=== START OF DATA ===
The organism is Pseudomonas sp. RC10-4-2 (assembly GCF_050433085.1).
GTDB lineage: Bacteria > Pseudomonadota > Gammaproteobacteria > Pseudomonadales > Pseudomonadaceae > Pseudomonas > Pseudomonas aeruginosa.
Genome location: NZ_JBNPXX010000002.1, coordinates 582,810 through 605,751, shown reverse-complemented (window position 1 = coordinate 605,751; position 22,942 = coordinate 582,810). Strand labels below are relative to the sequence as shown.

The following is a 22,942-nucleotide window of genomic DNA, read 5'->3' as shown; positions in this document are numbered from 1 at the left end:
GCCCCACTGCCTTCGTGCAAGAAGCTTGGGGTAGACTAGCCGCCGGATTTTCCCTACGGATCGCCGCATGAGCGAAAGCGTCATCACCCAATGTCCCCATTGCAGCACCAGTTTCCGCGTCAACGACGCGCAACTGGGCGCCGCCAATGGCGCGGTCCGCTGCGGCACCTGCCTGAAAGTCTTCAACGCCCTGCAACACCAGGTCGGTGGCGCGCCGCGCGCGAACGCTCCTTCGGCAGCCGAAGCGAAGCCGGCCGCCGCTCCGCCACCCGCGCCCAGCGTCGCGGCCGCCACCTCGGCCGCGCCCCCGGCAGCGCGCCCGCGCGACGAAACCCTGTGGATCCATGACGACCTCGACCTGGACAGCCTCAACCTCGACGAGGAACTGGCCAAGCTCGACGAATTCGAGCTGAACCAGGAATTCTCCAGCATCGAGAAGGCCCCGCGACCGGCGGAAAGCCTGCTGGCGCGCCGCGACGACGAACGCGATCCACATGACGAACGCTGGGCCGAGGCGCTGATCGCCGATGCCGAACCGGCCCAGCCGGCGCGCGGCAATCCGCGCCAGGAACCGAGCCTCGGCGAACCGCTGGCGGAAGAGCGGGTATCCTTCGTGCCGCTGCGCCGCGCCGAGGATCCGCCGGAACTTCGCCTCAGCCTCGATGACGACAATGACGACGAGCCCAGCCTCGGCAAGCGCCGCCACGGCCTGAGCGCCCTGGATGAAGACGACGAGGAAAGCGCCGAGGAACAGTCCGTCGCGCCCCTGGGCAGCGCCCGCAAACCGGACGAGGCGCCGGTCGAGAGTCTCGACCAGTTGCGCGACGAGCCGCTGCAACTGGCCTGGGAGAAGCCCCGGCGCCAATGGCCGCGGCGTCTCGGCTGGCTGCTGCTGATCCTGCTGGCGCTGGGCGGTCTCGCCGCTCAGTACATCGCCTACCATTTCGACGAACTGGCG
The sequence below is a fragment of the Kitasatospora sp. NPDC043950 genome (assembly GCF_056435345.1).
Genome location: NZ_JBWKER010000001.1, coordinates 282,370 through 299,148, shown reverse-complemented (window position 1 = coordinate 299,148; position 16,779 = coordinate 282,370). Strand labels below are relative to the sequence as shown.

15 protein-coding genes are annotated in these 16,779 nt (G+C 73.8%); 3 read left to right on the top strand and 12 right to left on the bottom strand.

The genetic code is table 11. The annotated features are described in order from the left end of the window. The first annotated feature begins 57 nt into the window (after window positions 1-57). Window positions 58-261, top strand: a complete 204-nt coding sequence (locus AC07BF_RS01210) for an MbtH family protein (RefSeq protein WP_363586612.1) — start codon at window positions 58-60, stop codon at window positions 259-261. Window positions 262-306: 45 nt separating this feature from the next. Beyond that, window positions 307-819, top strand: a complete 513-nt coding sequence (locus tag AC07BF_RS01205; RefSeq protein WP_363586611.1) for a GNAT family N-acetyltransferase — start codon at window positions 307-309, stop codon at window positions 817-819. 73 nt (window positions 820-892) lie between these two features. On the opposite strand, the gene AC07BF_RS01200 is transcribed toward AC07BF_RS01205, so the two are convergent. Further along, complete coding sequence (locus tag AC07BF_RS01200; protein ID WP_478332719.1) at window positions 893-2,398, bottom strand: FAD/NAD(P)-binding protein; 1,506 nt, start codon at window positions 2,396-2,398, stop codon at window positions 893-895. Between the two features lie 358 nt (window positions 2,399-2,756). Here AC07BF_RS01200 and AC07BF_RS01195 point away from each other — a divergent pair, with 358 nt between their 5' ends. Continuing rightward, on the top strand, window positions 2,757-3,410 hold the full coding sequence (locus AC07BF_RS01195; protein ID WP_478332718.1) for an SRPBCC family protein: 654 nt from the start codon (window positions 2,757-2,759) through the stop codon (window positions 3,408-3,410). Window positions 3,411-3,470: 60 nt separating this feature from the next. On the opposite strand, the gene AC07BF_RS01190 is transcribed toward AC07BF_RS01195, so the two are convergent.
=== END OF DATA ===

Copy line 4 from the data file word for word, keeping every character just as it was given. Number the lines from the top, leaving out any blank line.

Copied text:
The following is a 22,942-nucleotide window of genomic DNA, read 5'->3' as shown; positions in this document are numbered from 1 at the left end: